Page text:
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Small animal disease surveillance
Small animal disease surveillance: respiratory disease
  1. Fernando Sánchez-Vizcaíno1,
  2. Janet M. Daly3,
  3. Philip H. Jones1,
  4. Susan Dawson2,
  5. Rosalind Gaskell2,
  6. Tarek Menacere1,
  7. Bethaney Heayns1,
  8. Maya Wardeh1,
  9. Jenny Newman1,
  10. Sally Everitt4,
  11. Michael J. Day4,
  12. Katie McConnell4,
  13. Peter J. M. Noble2 and
  14. Alan D. Radford1
  1. 1Institute of Infection and Global Health, University of Liverpool, Leahurst Campus, Chester High Road, Neston CH64 7TE, UK
  2. 2School of Veterinary Science, University of Liverpool, Leahurst Campus, Chester High Road, Neston CH64 7TE, UK
  3. 3School of Veterinary Medicine and Science, University of Nottingham, Sutton Bonington Campus, Leicestershire LE12 5RD, UK
  4. 4BSAVA, Woodrow House, 1 Telford Way, Waterwells Business Park, Quedgeley, Gloucestershire GL2 2AB, UK
  1. Correspondence to Dr Sánchez-Vizcaíno, e-mail: fsvb{at}liverpool.ac.uk
  • Professor Day is also at University of Bristol, School of Veterinary Sciences, University of Bristol, Langford BS40 5DU, UK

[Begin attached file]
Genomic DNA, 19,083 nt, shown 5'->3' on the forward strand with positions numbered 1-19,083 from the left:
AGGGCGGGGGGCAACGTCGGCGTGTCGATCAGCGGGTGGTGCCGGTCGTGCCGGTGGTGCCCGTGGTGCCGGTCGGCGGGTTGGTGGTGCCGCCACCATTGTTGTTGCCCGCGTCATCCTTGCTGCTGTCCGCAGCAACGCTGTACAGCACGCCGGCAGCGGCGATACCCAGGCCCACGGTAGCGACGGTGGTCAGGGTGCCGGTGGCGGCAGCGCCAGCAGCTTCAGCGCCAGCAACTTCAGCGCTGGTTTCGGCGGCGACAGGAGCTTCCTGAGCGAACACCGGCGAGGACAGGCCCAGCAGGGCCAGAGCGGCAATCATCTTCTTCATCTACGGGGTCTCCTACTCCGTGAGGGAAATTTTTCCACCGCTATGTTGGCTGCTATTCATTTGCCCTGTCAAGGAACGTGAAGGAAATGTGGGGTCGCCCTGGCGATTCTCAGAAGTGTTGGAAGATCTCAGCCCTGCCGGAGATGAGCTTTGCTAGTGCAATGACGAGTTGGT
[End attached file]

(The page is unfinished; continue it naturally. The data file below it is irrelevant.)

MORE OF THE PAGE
Abstract

  • Presentation for respiratory disease comprised 1.7 per cent, 2.3 per cent and 2.5 per cent of canine, feline and rabbit consultations, respectively, between January 2014 and December 2015

  • Coughing was the most frequent respiratory sign reported in dogs (71.1 per cent of consultations); in cats it was sneezing (42.6 per cent)

  • Mean percentage of samples testing positive for feline calicivirus (FCV) was 30.1 per cent in 2014 and 27.9 per cent in 2015

  • January was the month with the highest percentage of FCV-positive samples in both 2014 and 2015

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